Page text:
On May 26, 2009 at GHC’s Annual International Conference, Director of Government Relations Smita Baruah presented the 2009-2010 policy agenda. The goal of the presentation was to garner member feedback about GHC’s direction and priorities, and to discuss ways in which members can be involved over the coming year.
The overall policy goals are:
- To develop a comprehensive approach to global health policy
- To continue to have impact in current priority areas: child health, women’s health, HIV/AIDS, infectious disease
- To facilitate the inclusion of research findings into the policy agenda
- To integrate health systems and health equity into the policy agenda
- To strategically expand portfolio into other global health issues
The main modalities used to achieve these goals include:
- Bridging health and other development sectors
- Convening members through Roundtables and other forums
- Developing and disseminating information that provides the evidence for policy positions
The comments from members present contained both approval for and questions about GHC’s agenda. Many of the questions reflect both ongoing discussions at GHC and broader issues with which the global health community are grappling. A few of the most compelling questions were:
Inherent in this agenda is the tension between gaining ground through GHC’s current disease-and population-based structure, and promoting a comprehensive approach to global health policy. Limited funding too often fosters competition among advocates, program managers and practitioners. How can we grow the funding available for ALL of global health? How can these very different approaches (comprehensive versus disease- and population-specific) be reconciled in an effective manner to achieve the overall goal of improved global health?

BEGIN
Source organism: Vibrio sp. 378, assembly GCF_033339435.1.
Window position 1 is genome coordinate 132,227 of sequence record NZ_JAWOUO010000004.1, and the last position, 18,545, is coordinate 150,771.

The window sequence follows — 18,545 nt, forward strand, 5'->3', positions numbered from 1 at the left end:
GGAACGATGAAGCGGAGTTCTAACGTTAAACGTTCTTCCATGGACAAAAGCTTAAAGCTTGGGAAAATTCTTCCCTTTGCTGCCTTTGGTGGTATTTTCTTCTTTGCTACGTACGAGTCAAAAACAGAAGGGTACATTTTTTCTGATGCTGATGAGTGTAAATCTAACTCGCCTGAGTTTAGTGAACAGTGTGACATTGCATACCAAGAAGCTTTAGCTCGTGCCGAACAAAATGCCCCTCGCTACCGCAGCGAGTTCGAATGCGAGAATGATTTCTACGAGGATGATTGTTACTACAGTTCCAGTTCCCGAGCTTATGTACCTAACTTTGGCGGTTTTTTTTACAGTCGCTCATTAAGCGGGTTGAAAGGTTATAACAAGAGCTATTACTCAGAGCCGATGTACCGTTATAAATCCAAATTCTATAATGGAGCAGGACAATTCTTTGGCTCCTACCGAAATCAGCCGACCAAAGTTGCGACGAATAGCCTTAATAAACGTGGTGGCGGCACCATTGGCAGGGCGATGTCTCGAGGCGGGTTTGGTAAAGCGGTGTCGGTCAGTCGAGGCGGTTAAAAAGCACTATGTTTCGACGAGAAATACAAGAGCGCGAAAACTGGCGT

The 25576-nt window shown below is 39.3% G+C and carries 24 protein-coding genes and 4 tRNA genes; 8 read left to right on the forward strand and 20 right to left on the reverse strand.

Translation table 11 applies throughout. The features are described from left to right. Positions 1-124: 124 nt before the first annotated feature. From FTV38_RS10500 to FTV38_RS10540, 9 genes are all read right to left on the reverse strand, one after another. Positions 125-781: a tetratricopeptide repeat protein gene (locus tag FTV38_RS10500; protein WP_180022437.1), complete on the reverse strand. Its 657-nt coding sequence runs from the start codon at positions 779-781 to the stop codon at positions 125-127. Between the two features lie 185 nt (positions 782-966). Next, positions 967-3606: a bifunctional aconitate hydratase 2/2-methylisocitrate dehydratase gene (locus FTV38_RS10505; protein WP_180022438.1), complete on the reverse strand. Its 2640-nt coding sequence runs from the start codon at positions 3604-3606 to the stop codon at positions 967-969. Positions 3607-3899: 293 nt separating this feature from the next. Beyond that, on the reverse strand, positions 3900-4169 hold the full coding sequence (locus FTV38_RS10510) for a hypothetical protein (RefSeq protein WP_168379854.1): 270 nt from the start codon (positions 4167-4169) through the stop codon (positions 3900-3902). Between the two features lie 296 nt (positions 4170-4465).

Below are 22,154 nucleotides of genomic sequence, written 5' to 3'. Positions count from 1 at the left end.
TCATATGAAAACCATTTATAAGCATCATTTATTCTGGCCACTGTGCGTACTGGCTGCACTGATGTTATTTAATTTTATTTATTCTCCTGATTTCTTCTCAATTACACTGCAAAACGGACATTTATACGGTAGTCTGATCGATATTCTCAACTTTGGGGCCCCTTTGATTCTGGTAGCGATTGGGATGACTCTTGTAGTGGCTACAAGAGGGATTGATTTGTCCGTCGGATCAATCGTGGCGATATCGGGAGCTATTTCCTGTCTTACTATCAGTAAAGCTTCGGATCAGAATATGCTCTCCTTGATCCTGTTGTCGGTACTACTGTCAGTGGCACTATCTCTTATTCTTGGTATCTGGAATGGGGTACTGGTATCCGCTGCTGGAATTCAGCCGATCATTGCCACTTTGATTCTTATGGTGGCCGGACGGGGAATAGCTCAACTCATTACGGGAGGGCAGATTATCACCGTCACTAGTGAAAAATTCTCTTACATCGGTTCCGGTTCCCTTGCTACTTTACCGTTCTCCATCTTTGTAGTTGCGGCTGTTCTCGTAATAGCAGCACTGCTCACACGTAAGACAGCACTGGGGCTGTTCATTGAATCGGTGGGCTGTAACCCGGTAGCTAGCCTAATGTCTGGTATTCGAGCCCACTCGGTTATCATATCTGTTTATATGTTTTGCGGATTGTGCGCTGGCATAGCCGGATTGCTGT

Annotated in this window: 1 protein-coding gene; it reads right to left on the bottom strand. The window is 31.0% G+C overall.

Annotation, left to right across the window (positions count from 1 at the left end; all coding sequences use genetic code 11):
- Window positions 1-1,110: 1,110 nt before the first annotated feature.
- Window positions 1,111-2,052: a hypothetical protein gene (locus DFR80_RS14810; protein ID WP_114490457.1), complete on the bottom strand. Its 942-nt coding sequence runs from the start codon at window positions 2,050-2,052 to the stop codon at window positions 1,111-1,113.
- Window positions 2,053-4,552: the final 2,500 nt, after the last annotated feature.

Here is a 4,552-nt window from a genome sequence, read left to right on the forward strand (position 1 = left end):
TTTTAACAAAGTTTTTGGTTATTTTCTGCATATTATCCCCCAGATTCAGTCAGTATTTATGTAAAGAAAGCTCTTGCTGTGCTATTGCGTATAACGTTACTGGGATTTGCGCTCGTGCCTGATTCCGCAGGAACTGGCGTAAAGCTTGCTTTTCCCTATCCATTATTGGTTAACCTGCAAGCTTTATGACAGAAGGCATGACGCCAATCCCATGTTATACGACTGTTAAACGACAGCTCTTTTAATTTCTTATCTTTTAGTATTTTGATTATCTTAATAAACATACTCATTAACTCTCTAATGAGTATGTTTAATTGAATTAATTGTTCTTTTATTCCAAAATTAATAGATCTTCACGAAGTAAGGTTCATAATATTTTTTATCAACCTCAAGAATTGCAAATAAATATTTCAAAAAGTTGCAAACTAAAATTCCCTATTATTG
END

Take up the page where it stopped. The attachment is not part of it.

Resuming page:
Another inherent tension is balancing the traditional global health needs (e.g., immunization and HIV prevention efforts) with broader goals that are directly or indirectly related to health. For example, clean water and sanitation interventions reduce infectious diseases, but these tools may not be included in intervention packages. How can GHC work for both without losing focus or becoming too disparate to be truly effective?
A third issue raised was the importance of moving beyond rhetoric to practical and feasible solutions to global health problems. This requires linking those who are doing the research with those who are implementing programs; those who are in country with those in adjacent countries; and those with medical or health backgrounds with those who have backgrounds in management, finance, education, politics, law and other fields needed to fully address global health issues. How can health be incorporated into the development agenda yet still maintain a prominent position.
There are no clear answers to these questions, as there are pros and cons, costs and benefits, for each side of the debate. Global health funding has never been higher or from a more diverse group of actors. The main objective of the community (and GHC) is finding ways to seize the opportunity and maximize impact. The questions raised here present us with decisions that need to be made. Hopefully, we will make the best choices.